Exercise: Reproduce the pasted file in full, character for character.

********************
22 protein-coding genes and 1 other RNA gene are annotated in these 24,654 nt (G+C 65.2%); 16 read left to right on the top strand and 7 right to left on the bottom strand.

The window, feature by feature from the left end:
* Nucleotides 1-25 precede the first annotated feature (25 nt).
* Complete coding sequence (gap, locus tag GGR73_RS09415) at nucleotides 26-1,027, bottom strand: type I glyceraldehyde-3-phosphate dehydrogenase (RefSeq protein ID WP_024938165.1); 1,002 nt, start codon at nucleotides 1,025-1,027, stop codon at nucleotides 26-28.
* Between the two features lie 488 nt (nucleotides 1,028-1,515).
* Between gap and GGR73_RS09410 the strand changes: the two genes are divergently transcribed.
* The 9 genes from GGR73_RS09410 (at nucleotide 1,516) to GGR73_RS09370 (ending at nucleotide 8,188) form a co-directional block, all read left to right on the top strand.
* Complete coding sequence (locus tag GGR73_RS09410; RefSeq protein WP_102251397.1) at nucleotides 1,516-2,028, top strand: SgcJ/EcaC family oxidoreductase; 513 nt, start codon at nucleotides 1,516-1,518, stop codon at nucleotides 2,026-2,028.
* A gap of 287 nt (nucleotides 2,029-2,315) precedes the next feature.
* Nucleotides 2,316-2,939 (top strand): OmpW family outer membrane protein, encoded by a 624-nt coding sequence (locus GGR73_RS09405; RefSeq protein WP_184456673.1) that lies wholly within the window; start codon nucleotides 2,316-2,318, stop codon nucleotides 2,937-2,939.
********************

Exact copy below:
22 protein-coding genes and 1 other RNA gene are annotated in these 24,654 nt (G+C 65.2%); 16 read left to right on the top strand and 7 right to left on the bottom strand.

The window, feature by feature from the left end:
* Nucleotides 1-25 precede the first annotated feature (25 nt).
* Complete coding sequence (gap, locus tag GGR73_RS09415) at nucleotides 26-1,027, bottom strand: type I glyceraldehyde-3-phosphate dehydrogenase (RefSeq protein ID WP_024938165.1); 1,002 nt, start codon at nucleotides 1,025-1,027, stop codon at nucleotides 26-28.
* Between the two features lie 488 nt (nucleotides 1,028-1,515).
* Between gap and GGR73_RS09410 the strand changes: the two genes are divergently transcribed.
* The 9 genes from GGR73_RS09410 (at nucleotide 1,516) to GGR73_RS09370 (ending at nucleotide 8,188) form a co-directional block, all read left to right on the top strand.
* Complete coding sequence (locus tag GGR73_RS09410; RefSeq protein WP_102251397.1) at nucleotides 1,516-2,028, top strand: SgcJ/EcaC family oxidoreductase; 513 nt, start codon at nucleotides 1,516-1,518, stop codon at nucleotides 2,026-2,028.
* A gap of 287 nt (nucleotides 2,029-2,315) precedes the next feature.
* Nucleotides 2,316-2,939 (top strand): OmpW family outer membrane protein, encoded by a 624-nt coding sequence (locus GGR73_RS09405; RefSeq protein WP_184456673.1) that lies wholly within the window; start codon nucleotides 2,316-2,318, stop codon nucleotides 2,937-2,939.